While plaintiffs argue that the selection of the Cavrell property is inappropriate for the use intended, to wit: "mainstreaming", and that other sites are more suitable, such a determination is not for this court but for the defendant Coughlin (Mental Hygiene Law, § 41.34, subd [a], par ; subd [b], par ; see, also, Matter of Brent v Hoch, 25 Misc.2d 1062, supra).
Plaintiffs further argue that the Padavan Law, by not amending the Village Law, is defective.
The Padavan Law specifically amends the Eminent Domain Procedure Law so as to obviate the necessity for notice and hearing when a site is condemned for the purpose of establishing a community residential facility (L 1978, ch 468, § 3). Plaintiffs contend that in failing to include a similar amendment to the Village Law the Padavan Law (by defining community residential facilities as family units) purports to implement changes in local zoning ordinances without notice and hearing as required by the Village Law.
Plaintiffs misconstrue the plain meaning of the Village Law as being applicable to and coextensive with the Padavan Law. Article 7 of the Village Law empowers villages to enact and implement comprehensive zoning plans. Once enacted, local zoning ordinances may not be changed or amended by the municipality without complying with the prescribed notice and hearing requirements (Village Law, §§ 7-706, 7-708 Village, 21-2100 Village, 21-2102 Village). Thus, for example, if the Village of Kings Point seeks to change the minimum frontage requirements for building lots in a particular zoned district the appropriate notice would have to be given, followed by a public hearing. However, such is not the case in this instance.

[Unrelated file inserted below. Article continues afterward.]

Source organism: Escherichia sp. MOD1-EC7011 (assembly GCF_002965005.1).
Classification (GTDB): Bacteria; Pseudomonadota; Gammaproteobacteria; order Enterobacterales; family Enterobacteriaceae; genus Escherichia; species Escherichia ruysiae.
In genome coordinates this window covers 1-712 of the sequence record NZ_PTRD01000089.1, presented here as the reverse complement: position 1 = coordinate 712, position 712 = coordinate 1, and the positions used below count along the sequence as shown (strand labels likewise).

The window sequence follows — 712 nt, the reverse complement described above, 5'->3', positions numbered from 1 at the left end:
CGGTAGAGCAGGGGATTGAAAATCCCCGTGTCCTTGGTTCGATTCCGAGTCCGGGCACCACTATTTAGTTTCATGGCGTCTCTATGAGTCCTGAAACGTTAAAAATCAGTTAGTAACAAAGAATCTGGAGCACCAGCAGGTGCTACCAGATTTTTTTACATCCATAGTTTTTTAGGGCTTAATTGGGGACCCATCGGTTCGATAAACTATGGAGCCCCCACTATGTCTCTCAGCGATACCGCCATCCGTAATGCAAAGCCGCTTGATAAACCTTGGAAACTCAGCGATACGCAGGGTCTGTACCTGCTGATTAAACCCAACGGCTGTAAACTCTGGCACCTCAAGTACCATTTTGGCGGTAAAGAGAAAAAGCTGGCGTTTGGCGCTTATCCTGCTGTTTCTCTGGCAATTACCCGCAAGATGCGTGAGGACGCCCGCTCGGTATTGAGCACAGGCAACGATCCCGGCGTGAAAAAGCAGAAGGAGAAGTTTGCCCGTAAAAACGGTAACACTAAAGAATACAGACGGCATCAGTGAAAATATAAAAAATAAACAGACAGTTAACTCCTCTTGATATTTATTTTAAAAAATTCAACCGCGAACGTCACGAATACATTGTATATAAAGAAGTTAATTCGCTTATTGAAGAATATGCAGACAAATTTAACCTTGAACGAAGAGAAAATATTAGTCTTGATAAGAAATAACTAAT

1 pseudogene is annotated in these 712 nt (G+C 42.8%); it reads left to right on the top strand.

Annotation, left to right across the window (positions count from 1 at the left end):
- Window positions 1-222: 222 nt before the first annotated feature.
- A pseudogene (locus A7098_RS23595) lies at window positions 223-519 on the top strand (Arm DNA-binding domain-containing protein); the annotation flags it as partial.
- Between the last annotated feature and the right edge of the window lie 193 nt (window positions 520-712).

The notice and hearing requirements of the Village Law are applicable only when the municipality itself proposes the change or amendment. The Padavan Law, to the extent that it affects local zoning ordinances, is not within the requirements of the Village Law. It was duly enacted by the State Legislature and signed into law by the Governor. The Village Law does not require any notice and hearing in this instance. Only if the change or amendment were to originate at the village level would notice and hearing be required. Since the Padavan Law is a statute enacted in Albany and of State-wide application, notice and hearing are not required.
While this court is not unmindful of the concerns of plaintiffs in having the neighboring Cavrell property converted to a community residential facility for the mentally disabled, nevertheless, this action must be dismissed. The easement does not preclude a change in use of the Cavrell property and was created to benefit it, regardless of its use. Further, the Legislature has deemed it appropriate to codify a public policy of providing the mentally disabled with an opportunity to live, not in institutional isolation, but in community interaction.
In accordance with the foregoing, it is the decision of this court to grant the defendants' respective motions to dismiss the complaint and for summary judgment. Plaintiffs' cross motion for permanent injunction is denied.